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Want a Jewish future? Forget emotion and look at the numbers

A Jewish Havdalah service marking the end of Shabbat in Los Angeles. Credit: Reboot.
A Jewish Havdalah service marking the end of Shabbat in Los Angeles. Credit: Reboot.

By Jonathan S. Tobin/

In early 2014, I joined a group of Jewish scholars and writers who gathered to ponder the startling statistics contained in the Pew Research Center’s recently published “A Portrait of Jewish Americans.” The intent was to try to mobilize the community to respond to a survey confirming that rates of intermarriage and assimilation had risen to a level that threatened the future of non-Orthodox Jewish life in this country.

In 2015, the group of scholars produced a document titled “Strategic Directions for Jewish Life Call to Action” that put forth a blueprint of action items to deal with the problems of disaffiliation, intermarriage, late marriage and low birthrates that were turning Jewishly committed non-Orthodox families into a minority group, if not an endangered species. The result is that fewer Jews are raised in a Jewish home, have Jewish connections or have a sense of Jewish peoplehood.

But the response from the organized Jewish world to recommendations involving more investment in non-controversial ideas—such as support for schools, camps and trips to Israel, and other efforts to bolster the formation of Jewish families—was as instructive as the study itself. They weren’t interested. To the contrary, most of those in positions of influence in the non-Orthodox denominations and in communal philanthropic entities viewed the attempt to sound the alarm about the obvious consequences of the trends Pew illustrated as outdated thinking, or mischaracterized it as a mean-spirited effort at exclusion.

Three years later, two of those who led that unsuccessful attempt are back. Scholars Steven M. Cohen and Sylvia Barack Fishman have authored a study published by the Jewish People Policy Institute that once again calls attention to the implications of the decline of the non-Orthodox Jewish family—and calls for action.

To their critics, who claim they are insensitive to the needs of the intermarried or those who have no interest in traditional institutions like synagogues, they simply point to the numbers. If you want a collapse of non-Orthodox Jewish life in this country, just keep doing nothing, or worse, as many in the Jewish community are doing, pretend that the decline is not such a bad thing.

This is, in fact, what much of the organized Jewish world is doing these days. It’s a reaction based on some of the Pew data showing that many of the children of intermarriage, including the vast majority who aren’t raised in exclusively Jewish homes or get any sort of Jewish education, actually identify in some way as being Jewish. Rather than lament this shift, we are told to embrace and celebrate it. If Jewish identity is evolving into something more fluid and less rooted in religion, let alone in communal institutions and causes like support for Israel, then so be it, say the opponents of the Cohen-Fishman approach. At the other end of the spectrum, Orthodox Jews react by engaging in triumphalism, ignoring that even they will be diminished by what happens to the other movements.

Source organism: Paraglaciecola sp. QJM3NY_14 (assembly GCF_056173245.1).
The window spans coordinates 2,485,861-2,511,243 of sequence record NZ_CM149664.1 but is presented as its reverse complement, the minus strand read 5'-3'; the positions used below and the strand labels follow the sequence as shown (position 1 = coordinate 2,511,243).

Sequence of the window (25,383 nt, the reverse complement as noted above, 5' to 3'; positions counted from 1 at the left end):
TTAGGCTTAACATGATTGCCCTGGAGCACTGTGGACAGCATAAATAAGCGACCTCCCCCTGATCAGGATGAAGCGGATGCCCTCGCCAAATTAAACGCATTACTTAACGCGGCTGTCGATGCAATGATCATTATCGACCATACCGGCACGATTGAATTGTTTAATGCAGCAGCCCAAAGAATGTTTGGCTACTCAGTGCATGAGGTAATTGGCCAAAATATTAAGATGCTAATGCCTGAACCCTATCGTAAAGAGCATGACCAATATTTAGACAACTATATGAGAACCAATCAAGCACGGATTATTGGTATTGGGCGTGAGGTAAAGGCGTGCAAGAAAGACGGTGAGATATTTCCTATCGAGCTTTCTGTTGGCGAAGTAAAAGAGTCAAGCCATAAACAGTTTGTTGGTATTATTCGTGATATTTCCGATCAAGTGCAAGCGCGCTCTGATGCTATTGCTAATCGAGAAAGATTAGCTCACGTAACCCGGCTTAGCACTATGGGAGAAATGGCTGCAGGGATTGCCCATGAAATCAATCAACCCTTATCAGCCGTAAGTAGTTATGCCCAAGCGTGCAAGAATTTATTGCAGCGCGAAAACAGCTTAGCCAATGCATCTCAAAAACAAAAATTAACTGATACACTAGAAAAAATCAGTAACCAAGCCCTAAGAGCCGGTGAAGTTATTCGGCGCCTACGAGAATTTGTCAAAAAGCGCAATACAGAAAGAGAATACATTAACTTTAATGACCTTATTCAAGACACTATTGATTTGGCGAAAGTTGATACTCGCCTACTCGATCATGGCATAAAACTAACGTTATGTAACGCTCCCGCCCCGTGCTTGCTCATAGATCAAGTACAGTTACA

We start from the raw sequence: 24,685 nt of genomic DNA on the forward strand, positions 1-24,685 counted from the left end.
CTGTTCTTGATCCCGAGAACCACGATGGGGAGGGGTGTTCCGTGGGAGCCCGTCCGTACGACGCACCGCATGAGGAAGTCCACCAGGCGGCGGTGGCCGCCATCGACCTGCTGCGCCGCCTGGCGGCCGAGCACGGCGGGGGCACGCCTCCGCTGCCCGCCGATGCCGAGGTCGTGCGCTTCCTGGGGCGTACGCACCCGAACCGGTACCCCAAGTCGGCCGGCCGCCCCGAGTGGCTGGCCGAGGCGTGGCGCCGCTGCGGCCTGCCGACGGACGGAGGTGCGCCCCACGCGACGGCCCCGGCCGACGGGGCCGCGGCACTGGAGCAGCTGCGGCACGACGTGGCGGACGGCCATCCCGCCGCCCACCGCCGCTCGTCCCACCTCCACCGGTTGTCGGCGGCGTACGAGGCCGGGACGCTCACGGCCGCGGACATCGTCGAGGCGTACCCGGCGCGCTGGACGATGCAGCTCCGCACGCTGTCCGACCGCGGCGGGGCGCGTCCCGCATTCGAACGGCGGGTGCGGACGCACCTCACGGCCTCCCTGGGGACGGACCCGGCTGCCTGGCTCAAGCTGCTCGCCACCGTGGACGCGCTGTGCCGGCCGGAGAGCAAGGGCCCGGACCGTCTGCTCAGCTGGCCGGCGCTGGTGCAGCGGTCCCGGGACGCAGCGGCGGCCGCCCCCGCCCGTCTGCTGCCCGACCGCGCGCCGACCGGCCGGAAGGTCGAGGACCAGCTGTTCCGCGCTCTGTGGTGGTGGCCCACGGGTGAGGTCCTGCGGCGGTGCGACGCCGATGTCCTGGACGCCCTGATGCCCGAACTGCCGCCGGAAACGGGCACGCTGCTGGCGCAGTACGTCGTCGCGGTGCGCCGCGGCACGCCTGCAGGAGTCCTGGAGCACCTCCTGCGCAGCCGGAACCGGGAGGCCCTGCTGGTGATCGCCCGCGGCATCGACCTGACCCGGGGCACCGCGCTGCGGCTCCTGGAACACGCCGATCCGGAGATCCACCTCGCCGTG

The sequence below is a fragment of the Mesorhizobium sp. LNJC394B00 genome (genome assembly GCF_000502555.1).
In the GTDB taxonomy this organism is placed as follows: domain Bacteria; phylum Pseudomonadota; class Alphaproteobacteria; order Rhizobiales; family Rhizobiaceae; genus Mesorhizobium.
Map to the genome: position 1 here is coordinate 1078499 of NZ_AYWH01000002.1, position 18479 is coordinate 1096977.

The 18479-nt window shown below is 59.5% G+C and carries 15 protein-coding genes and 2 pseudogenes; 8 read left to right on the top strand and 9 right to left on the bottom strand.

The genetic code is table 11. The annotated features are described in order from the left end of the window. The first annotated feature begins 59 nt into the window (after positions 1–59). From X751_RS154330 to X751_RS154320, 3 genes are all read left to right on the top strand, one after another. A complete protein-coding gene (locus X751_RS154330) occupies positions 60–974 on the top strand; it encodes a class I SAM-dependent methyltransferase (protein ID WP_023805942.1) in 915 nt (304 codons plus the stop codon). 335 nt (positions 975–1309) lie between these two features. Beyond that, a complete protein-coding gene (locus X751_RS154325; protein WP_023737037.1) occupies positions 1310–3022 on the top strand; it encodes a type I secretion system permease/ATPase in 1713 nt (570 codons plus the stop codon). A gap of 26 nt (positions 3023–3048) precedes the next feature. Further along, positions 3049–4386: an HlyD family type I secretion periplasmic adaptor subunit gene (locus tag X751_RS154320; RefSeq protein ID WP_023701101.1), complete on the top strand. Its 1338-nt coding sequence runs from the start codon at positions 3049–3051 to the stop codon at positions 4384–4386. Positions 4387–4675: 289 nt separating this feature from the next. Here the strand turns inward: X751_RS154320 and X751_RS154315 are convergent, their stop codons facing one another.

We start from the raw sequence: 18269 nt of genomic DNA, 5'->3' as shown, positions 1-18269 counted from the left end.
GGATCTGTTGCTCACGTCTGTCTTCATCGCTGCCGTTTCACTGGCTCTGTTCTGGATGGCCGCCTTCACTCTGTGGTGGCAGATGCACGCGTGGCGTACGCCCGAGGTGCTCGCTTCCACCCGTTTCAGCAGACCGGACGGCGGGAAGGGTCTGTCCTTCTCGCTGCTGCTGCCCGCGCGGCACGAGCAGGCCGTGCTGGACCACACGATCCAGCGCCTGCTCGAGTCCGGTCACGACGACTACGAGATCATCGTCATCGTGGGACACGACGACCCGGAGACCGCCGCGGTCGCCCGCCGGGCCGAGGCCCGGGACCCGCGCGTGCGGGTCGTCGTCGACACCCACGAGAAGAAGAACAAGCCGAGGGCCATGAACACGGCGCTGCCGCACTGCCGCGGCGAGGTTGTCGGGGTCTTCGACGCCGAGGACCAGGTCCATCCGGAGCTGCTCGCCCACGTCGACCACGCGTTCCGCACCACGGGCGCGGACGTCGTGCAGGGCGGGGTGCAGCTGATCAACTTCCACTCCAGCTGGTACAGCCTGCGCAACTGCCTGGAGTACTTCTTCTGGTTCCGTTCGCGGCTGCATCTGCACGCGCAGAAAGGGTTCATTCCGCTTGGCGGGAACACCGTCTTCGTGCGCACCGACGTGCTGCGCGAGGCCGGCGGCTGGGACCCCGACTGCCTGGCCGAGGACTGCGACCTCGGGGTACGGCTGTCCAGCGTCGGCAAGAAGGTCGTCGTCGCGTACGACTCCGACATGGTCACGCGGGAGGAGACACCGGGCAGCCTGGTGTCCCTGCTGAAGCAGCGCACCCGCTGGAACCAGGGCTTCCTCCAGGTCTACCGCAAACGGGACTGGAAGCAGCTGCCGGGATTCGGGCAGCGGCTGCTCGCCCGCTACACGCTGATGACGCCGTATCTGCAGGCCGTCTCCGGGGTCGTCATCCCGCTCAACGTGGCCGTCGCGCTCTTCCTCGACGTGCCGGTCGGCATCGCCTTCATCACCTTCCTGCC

The Pew statistics are the result of freedom and acceptance. The pride that even those with tentative ties to the Jewish community feel is the product of an American culture where Jewish identity is widely admired, and where there are virtually no barriers to success in any field. A byproduct of this freedom is a belief that parochial ties or any boundaries between groups are inherently bad. Given the vast number of Jews who now intermarry, it is hardly surprising that any effort to encourage in-marriage or conversion is now treated as not only out of touch with reality, but also as bad manners. It has become mainstream thinking to reject any policy that might somehow offend those who marry out, or even those who don’t wish to raise their children as Jews.

But this discussion isn’t about hurt feelings or the false accusation that those who advocate endogamy don’t want to welcome those who wish to be part of the Jewish community. We can’t count on Orthodox demographic growth to take the place of the millions who are drifting away. Placid acceptance of trends that point inevitably to the end of the American Jewish world as we know it is no answer. Those who want to keep their heads in the sand can go on pretending that a future in which many (if not most) of Americans who call themselves Jews will have few ties to faith traditions or Jewish peoplehood is viable. Those who want to enable the continuance of a community that can enrich the lives of those who take part in it, and a community that can support vital Jewish institutions, should heed the call of Cohen and Fishman.

Jonathan S. Tobin is opinion editor of and contributing writer for National Review. Follow him on Twitter at @jonathans_tobin.

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